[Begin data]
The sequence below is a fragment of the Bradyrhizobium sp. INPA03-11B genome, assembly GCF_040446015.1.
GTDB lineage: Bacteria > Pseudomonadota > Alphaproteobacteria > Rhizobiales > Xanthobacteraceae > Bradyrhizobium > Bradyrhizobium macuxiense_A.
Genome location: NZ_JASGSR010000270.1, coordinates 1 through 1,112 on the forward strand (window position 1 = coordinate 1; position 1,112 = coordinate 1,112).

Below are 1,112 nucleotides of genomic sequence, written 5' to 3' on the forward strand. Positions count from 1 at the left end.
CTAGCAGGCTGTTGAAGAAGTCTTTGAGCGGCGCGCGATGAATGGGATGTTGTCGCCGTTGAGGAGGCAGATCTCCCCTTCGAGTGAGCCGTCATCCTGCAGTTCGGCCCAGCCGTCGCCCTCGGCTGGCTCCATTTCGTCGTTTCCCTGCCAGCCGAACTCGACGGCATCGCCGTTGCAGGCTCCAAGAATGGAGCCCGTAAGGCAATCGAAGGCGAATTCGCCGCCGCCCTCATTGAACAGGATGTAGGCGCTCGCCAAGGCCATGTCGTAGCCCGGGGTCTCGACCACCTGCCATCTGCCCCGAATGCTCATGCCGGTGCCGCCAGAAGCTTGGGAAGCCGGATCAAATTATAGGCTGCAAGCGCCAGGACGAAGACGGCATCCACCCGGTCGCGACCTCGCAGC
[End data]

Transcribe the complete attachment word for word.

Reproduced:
The sequence below is a fragment of the Bradyrhizobium sp. INPA03-11B genome, assembly GCF_040446015.1.
GTDB lineage: Bacteria > Pseudomonadota > Alphaproteobacteria > Rhizobiales > Xanthobacteraceae > Bradyrhizobium > Bradyrhizobium macuxiense_A.
Genome location: NZ_JASGSR010000270.1, coordinates 1 through 1,112 on the forward strand (window position 1 = coordinate 1; position 1,112 = coordinate 1,112).

Below are 1,112 nucleotides of genomic sequence, written 5' to 3' on the forward strand. Positions count from 1 at the left end.
CTAGCAGGCTGTTGAAGAAGTCTTTGAGCGGCGCGCGATGAATGGGATGTTGTCGCCGTTGAGGAGGCAGATCTCCCCTTCGAGTGAGCCGTCATCCTGCAGTTCGGCCCAGCCGTCGCCCTCGGCTGGCTCCATTTCGTCGTTTCCCTGCCAGCCGAACTCGACGGCATCGCCGTTGCAGGCTCCAAGAATGGAGCCCGTAAGGCAATCGAAGGCGAATTCGCCGCCGCCCTCATTGAACAGGATGTAGGCGCTCGCCAAGGCCATGTCGTAGCCCGGGGTCTCGACCACCTGCCATCTGCCCCGAATGCTCATGCCGGTGCCGCCAGAAGCTTGGGAAGCCGGATCAAATTATAGGCTGCAAGCGCCAGGACGAAGACGGCATCCACCCGGTCGCGACCTCGCAGC